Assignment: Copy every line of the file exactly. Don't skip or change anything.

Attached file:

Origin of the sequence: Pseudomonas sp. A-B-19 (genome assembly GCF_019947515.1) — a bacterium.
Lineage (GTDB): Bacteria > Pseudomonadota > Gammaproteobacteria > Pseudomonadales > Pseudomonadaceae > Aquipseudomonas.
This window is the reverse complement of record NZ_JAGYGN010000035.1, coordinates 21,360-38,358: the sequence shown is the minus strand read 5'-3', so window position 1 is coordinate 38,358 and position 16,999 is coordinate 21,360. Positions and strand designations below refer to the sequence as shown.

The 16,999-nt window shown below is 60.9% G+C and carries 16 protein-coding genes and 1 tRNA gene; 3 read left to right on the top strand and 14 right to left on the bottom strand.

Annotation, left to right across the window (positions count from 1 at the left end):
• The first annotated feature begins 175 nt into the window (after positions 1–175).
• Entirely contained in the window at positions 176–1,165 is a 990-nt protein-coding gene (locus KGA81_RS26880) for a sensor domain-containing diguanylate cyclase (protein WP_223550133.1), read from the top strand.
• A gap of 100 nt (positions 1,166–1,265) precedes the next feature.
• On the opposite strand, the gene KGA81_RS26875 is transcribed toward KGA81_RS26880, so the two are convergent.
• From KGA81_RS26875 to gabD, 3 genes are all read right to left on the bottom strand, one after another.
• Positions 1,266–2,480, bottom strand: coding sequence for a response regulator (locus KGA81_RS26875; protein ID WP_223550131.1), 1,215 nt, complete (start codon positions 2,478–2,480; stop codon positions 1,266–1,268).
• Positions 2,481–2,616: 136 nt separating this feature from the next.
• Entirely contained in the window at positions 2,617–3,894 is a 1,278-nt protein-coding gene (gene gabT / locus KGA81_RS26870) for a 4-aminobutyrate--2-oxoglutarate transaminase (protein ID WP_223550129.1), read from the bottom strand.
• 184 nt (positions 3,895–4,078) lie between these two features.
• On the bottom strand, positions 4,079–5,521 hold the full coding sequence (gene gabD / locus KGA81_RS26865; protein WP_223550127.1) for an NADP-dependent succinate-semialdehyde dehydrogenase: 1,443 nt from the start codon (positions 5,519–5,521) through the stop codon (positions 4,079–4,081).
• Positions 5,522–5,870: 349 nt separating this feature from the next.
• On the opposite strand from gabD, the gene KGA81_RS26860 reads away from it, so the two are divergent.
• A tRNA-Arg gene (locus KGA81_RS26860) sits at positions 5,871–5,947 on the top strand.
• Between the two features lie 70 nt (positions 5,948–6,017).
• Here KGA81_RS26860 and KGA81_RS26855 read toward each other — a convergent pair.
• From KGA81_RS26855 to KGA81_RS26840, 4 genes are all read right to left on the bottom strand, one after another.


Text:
Origin of the sequence: Pseudomonas sp. A-B-19 (genome assembly GCF_019947515.1) — a bacterium.
Lineage (GTDB): Bacteria > Pseudomonadota > Gammaproteobacteria > Pseudomonadales > Pseudomonadaceae > Aquipseudomonas.
This window is the reverse complement of record NZ_JAGYGN010000035.1, coordinates 21,360-38,358: the sequence shown is the minus strand read 5'-3', so window position 1 is coordinate 38,358 and position 16,999 is coordinate 21,360. Positions and strand designations below refer to the sequence as shown.

The 16,999-nt window shown below is 60.9% G+C and carries 16 protein-coding genes and 1 tRNA gene; 3 read left to right on the top strand and 14 right to left on the bottom strand.

Annotation, left to right across the window (positions count from 1 at the left end):
• The first annotated feature begins 175 nt into the window (after positions 1–175).
• Entirely contained in the window at positions 176–1,165 is a 990-nt protein-coding gene (locus KGA81_RS26880) for a sensor domain-containing diguanylate cyclase (protein WP_223550133.1), read from the top strand.
• A gap of 100 nt (positions 1,166–1,265) precedes the next feature.
• On the opposite strand, the gene KGA81_RS26875 is transcribed toward KGA81_RS26880, so the two are convergent.
• From KGA81_RS26875 to gabD, 3 genes are all read right to left on the bottom strand, one after another.
• Positions 1,266–2,480, bottom strand: coding sequence for a response regulator (locus KGA81_RS26875; protein ID WP_223550131.1), 1,215 nt, complete (start codon positions 2,478–2,480; stop codon positions 1,266–1,268).
• Positions 2,481–2,616: 136 nt separating this feature from the next.
• Entirely contained in the window at positions 2,617–3,894 is a 1,278-nt protein-coding gene (gene gabT / locus KGA81_RS26870) for a 4-aminobutyrate--2-oxoglutarate transaminase (protein ID WP_223550129.1), read from the bottom strand.
• 184 nt (positions 3,895–4,078) lie between these two features.
• On the bottom strand, positions 4,079–5,521 hold the full coding sequence (gene gabD / locus KGA81_RS26865; protein WP_223550127.1) for an NADP-dependent succinate-semialdehyde dehydrogenase: 1,443 nt from the start codon (positions 5,519–5,521) through the stop codon (positions 4,079–4,081).
• Positions 5,522–5,870: 349 nt separating this feature from the next.
• On the opposite strand from gabD, the gene KGA81_RS26860 reads away from it, so the two are divergent.
• A tRNA-Arg gene (locus KGA81_RS26860) sits at positions 5,871–5,947 on the top strand.
• Between the two features lie 70 nt (positions 5,948–6,017).
• Here KGA81_RS26860 and KGA81_RS26855 read toward each other — a convergent pair.
• From KGA81_RS26855 to KGA81_RS26840, 4 genes are all read right to left on the bottom strand, one after another.